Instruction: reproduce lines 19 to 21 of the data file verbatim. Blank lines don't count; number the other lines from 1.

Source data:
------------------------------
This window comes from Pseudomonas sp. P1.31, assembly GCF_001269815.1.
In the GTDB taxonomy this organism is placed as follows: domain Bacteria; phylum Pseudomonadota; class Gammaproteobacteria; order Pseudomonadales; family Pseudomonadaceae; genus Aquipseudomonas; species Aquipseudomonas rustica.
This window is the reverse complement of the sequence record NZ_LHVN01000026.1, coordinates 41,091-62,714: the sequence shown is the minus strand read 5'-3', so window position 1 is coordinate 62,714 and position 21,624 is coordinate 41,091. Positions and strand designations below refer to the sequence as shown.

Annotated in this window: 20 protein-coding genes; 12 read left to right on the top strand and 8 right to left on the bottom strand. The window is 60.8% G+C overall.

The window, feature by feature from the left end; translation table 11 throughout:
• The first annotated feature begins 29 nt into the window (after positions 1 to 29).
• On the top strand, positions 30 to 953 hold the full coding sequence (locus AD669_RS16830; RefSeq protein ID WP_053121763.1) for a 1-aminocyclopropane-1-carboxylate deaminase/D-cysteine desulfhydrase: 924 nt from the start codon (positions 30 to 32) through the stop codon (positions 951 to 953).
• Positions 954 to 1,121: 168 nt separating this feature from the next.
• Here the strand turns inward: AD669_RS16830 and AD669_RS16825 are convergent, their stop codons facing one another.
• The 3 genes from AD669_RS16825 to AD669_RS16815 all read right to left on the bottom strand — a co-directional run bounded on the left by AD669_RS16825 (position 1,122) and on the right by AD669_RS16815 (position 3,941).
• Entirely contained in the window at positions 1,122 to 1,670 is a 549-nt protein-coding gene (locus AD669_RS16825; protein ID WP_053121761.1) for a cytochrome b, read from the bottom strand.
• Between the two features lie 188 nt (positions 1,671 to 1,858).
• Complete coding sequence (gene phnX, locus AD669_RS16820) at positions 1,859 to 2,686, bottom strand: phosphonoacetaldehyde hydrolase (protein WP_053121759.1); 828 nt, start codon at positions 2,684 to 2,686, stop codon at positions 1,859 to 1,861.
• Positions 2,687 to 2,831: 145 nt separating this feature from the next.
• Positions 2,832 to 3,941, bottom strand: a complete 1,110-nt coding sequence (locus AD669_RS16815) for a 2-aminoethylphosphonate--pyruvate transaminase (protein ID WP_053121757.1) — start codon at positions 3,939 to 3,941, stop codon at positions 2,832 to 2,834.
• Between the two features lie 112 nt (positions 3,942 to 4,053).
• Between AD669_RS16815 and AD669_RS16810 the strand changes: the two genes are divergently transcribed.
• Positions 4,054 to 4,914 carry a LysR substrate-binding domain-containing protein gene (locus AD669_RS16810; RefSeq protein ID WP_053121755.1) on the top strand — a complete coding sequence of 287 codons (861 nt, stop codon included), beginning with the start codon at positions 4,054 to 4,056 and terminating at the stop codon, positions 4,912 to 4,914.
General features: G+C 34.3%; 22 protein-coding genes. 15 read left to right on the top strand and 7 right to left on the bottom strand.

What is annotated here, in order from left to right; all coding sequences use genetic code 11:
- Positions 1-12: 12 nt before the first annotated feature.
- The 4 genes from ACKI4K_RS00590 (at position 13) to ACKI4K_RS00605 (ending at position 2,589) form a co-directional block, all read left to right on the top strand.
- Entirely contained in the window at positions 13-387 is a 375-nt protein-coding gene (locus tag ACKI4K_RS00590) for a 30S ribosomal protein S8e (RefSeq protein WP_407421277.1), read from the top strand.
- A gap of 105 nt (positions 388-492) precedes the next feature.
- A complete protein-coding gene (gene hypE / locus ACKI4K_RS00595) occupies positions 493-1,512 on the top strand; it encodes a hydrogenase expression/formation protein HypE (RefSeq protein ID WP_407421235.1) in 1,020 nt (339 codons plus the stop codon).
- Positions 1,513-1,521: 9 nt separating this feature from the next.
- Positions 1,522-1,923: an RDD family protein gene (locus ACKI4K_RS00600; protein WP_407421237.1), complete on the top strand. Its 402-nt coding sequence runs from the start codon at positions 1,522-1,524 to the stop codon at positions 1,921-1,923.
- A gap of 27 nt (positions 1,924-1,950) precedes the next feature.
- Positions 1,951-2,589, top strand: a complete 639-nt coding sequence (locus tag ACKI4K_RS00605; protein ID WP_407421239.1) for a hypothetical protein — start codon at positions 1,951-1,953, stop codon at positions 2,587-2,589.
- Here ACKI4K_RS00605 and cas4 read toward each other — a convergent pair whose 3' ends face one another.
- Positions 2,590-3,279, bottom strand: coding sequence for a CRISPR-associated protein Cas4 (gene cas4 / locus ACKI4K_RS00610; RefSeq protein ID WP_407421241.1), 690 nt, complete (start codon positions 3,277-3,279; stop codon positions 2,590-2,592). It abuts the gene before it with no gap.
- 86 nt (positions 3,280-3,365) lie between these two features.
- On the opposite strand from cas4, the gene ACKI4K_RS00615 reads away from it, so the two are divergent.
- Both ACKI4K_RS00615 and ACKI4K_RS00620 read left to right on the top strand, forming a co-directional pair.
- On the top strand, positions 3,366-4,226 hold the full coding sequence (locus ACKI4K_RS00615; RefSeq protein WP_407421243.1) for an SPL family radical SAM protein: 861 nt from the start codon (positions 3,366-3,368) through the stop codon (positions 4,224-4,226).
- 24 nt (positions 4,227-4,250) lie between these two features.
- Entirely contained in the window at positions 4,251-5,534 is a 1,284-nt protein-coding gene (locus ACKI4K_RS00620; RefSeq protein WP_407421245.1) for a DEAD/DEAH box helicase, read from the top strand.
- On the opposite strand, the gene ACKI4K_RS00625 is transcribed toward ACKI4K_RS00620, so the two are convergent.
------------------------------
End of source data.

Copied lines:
General features: G+C 34.3%; 22 protein-coding genes. 15 read left to right on the top strand and 7 right to left on the bottom strand.

What is annotated here, in order from left to right; all coding sequences use genetic code 11:
- Positions 1-12: 12 nt before the first annotated feature.